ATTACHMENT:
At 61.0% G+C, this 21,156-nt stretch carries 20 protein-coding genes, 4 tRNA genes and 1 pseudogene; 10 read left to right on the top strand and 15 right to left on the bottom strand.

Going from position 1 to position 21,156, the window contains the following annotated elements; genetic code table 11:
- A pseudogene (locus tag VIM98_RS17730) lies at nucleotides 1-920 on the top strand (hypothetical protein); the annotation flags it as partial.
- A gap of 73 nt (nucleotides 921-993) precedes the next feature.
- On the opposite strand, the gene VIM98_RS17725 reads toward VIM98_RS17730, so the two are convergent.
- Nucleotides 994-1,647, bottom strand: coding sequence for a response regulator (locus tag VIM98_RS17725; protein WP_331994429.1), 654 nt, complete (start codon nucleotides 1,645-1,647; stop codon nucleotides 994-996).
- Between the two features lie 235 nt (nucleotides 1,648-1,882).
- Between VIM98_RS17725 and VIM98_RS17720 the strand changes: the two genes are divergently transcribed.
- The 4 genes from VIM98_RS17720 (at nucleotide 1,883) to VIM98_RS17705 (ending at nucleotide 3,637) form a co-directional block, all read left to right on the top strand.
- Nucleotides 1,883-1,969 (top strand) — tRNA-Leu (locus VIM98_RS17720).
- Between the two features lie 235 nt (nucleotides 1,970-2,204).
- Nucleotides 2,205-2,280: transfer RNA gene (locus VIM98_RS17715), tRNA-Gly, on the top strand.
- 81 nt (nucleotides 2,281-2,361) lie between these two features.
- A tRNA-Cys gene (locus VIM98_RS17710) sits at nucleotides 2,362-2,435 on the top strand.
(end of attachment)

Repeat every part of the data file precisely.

At 61.0% G+C, this 21,156-nt stretch carries 20 protein-coding genes, 4 tRNA genes and 1 pseudogene; 10 read left to right on the top strand and 15 right to left on the bottom strand.

Going from position 1 to position 21,156, the window contains the following annotated elements; genetic code table 11:
- A pseudogene (locus tag VIM98_RS17730) lies at nucleotides 1-920 on the top strand (hypothetical protein); the annotation flags it as partial.
- A gap of 73 nt (nucleotides 921-993) precedes the next feature.
- On the opposite strand, the gene VIM98_RS17725 reads toward VIM98_RS17730, so the two are convergent.
- Nucleotides 994-1,647, bottom strand: coding sequence for a response regulator (locus tag VIM98_RS17725; protein WP_331994429.1), 654 nt, complete (start codon nucleotides 1,645-1,647; stop codon nucleotides 994-996).
- Between the two features lie 235 nt (nucleotides 1,648-1,882).
- Between VIM98_RS17725 and VIM98_RS17720 the strand changes: the two genes are divergently transcribed.
- The 4 genes from VIM98_RS17720 (at nucleotide 1,883) to VIM98_RS17705 (ending at nucleotide 3,637) form a co-directional block, all read left to right on the top strand.
- Nucleotides 1,883-1,969 (top strand) — tRNA-Leu (locus VIM98_RS17720).
- Between the two features lie 235 nt (nucleotides 1,970-2,204).
- Nucleotides 2,205-2,280: transfer RNA gene (locus VIM98_RS17715), tRNA-Gly, on the top strand.
- 81 nt (nucleotides 2,281-2,361) lie between these two features.
- A tRNA-Cys gene (locus VIM98_RS17710) sits at nucleotides 2,362-2,435 on the top strand.